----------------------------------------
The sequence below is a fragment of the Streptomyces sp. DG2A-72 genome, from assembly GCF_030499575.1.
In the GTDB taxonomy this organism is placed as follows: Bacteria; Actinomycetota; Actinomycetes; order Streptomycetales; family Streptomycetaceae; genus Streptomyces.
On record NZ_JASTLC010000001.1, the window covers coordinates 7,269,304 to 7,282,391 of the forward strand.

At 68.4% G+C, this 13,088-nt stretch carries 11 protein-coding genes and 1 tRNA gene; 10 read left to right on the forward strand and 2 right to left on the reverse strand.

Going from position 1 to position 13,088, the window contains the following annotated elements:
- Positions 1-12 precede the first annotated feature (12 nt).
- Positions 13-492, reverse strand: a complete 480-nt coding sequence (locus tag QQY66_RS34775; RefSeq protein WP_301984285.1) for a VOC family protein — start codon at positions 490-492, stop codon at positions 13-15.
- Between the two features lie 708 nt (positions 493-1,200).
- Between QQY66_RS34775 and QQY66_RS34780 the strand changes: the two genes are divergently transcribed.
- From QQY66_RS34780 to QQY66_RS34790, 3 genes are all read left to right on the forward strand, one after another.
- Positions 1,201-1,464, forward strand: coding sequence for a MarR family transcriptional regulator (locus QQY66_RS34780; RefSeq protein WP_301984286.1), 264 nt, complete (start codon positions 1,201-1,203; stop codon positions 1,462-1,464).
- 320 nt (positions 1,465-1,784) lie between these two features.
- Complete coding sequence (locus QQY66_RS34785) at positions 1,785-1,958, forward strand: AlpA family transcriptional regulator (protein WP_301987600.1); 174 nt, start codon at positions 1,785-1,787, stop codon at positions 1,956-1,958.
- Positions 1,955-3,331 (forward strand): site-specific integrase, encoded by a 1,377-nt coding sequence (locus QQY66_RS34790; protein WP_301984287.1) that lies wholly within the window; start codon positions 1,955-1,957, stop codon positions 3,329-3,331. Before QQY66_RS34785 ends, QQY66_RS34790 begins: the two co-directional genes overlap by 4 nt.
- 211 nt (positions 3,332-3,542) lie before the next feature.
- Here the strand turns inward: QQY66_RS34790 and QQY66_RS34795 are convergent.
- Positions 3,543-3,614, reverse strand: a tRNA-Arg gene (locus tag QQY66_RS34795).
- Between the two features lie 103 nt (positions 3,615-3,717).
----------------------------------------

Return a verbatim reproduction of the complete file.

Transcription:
The sequence below is a fragment of the Streptomyces sp. DG2A-72 genome, from assembly GCF_030499575.1.
In the GTDB taxonomy this organism is placed as follows: Bacteria; Actinomycetota; Actinomycetes; order Streptomycetales; family Streptomycetaceae; genus Streptomyces.
On record NZ_JASTLC010000001.1, the window covers coordinates 7,269,304 to 7,282,391 of the forward strand.

At 68.4% G+C, this 13,088-nt stretch carries 11 protein-coding genes and 1 tRNA gene; 10 read left to right on the forward strand and 2 right to left on the reverse strand.

Going from position 1 to position 13,088, the window contains the following annotated elements:
- Positions 1-12 precede the first annotated feature (12 nt).
- Positions 13-492, reverse strand: a complete 480-nt coding sequence (locus tag QQY66_RS34775; RefSeq protein WP_301984285.1) for a VOC family protein — start codon at positions 490-492, stop codon at positions 13-15.
- Between the two features lie 708 nt (positions 493-1,200).
- Between QQY66_RS34775 and QQY66_RS34780 the strand changes: the two genes are divergently transcribed.
- From QQY66_RS34780 to QQY66_RS34790, 3 genes are all read left to right on the forward strand, one after another.
- Positions 1,201-1,464, forward strand: coding sequence for a MarR family transcriptional regulator (locus QQY66_RS34780; RefSeq protein WP_301984286.1), 264 nt, complete (start codon positions 1,201-1,203; stop codon positions 1,462-1,464).
- 320 nt (positions 1,465-1,784) lie between these two features.
- Complete coding sequence (locus QQY66_RS34785) at positions 1,785-1,958, forward strand: AlpA family transcriptional regulator (protein WP_301987600.1); 174 nt, start codon at positions 1,785-1,787, stop codon at positions 1,956-1,958.
- Positions 1,955-3,331 (forward strand): site-specific integrase, encoded by a 1,377-nt coding sequence (locus QQY66_RS34790; protein WP_301984287.1) that lies wholly within the window; start codon positions 1,955-1,957, stop codon positions 3,329-3,331. Before QQY66_RS34785 ends, QQY66_RS34790 begins: the two co-directional genes overlap by 4 nt.
- 211 nt (positions 3,332-3,542) lie before the next feature.
- Here the strand turns inward: QQY66_RS34790 and QQY66_RS34795 are convergent.
- Positions 3,543-3,614, reverse strand: a tRNA-Arg gene (locus tag QQY66_RS34795).
- Between the two features lie 103 nt (positions 3,615-3,717).